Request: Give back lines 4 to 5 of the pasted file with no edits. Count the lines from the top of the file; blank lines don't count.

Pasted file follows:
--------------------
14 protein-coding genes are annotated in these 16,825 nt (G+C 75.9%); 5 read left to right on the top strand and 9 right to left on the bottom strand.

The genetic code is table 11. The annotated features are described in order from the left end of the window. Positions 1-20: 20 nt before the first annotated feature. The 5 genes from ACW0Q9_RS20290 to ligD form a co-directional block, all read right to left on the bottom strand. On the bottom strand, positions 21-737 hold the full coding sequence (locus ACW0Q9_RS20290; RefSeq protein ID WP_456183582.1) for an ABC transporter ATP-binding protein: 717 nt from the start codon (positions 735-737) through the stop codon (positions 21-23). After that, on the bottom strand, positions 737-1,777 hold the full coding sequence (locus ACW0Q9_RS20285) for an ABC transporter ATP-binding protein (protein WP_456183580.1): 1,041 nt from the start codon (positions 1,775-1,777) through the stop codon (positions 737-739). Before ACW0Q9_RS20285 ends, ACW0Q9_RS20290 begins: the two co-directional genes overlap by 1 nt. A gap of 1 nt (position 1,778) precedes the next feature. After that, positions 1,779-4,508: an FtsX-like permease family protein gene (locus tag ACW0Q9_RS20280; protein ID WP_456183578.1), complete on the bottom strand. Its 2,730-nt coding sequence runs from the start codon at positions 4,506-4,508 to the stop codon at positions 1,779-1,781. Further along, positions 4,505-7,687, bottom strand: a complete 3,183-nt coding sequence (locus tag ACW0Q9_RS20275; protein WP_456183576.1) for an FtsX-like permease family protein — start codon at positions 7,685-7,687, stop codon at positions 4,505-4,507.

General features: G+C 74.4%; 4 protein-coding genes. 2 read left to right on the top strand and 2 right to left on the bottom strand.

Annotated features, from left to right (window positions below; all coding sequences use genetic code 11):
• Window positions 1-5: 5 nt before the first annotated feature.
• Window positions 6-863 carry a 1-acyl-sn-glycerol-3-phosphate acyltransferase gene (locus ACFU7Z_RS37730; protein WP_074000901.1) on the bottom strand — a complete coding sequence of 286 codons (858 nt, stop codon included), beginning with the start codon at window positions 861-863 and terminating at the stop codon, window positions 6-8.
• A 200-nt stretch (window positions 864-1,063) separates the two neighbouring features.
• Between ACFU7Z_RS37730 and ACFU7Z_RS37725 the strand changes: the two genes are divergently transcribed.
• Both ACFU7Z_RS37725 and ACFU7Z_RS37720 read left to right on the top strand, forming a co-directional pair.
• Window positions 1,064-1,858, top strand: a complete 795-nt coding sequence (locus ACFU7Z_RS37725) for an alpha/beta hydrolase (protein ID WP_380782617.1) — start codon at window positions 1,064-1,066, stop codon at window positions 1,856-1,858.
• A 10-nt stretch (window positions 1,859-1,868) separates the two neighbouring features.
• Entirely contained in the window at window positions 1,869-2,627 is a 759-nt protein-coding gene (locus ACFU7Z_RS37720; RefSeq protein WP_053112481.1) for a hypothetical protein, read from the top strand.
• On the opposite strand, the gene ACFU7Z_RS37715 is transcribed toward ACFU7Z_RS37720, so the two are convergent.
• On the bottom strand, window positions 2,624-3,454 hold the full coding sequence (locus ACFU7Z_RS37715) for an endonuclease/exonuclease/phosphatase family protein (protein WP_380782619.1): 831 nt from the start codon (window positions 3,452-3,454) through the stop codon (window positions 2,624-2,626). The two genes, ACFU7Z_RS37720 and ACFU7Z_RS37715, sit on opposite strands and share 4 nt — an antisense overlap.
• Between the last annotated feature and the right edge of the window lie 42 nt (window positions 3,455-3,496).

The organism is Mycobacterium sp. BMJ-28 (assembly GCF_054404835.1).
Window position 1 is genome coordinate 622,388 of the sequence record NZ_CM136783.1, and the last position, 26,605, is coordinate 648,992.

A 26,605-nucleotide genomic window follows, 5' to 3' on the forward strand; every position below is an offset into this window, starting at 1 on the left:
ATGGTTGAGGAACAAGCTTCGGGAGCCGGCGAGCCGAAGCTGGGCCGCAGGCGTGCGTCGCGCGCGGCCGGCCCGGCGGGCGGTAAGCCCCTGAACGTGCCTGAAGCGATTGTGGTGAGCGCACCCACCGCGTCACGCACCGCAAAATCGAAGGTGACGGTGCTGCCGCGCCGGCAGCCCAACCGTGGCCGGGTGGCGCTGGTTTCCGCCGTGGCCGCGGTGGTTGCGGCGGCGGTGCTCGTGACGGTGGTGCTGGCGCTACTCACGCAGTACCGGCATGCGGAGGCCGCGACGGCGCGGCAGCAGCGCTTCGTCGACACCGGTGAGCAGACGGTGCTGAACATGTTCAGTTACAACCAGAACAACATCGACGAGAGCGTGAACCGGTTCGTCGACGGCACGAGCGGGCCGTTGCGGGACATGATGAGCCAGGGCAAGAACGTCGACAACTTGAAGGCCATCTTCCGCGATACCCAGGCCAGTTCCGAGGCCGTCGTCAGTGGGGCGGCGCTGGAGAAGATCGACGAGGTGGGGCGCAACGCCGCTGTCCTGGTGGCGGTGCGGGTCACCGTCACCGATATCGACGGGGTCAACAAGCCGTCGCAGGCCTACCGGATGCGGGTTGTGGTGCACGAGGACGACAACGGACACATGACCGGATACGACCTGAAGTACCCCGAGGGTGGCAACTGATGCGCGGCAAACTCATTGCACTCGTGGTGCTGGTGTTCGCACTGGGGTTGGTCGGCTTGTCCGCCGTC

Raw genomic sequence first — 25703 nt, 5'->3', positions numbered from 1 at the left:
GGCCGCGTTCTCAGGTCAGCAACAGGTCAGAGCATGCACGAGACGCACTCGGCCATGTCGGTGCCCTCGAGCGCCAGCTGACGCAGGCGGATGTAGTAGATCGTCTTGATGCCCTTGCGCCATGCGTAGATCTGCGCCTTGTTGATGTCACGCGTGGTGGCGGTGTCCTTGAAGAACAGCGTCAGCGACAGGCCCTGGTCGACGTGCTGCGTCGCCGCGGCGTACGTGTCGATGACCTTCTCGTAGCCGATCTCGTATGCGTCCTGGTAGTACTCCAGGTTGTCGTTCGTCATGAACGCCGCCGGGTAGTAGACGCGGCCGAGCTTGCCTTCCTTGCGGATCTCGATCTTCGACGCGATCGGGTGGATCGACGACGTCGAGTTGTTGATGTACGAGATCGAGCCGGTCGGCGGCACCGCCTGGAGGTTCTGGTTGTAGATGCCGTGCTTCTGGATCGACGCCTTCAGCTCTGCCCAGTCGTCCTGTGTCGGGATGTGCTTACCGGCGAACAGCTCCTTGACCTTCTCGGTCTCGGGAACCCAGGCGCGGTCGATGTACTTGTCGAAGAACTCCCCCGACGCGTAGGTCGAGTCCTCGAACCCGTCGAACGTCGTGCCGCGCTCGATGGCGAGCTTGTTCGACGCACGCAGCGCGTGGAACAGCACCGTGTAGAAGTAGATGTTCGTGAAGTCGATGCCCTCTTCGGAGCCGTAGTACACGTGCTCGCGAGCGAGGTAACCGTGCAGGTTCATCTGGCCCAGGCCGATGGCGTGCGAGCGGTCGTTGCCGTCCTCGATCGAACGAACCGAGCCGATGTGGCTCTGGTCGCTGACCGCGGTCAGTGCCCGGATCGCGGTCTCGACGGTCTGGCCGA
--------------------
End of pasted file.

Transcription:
Annotated features, from left to right (window positions below; all coding sequences use genetic code 11):
• Window positions 1-5: 5 nt before the first annotated feature.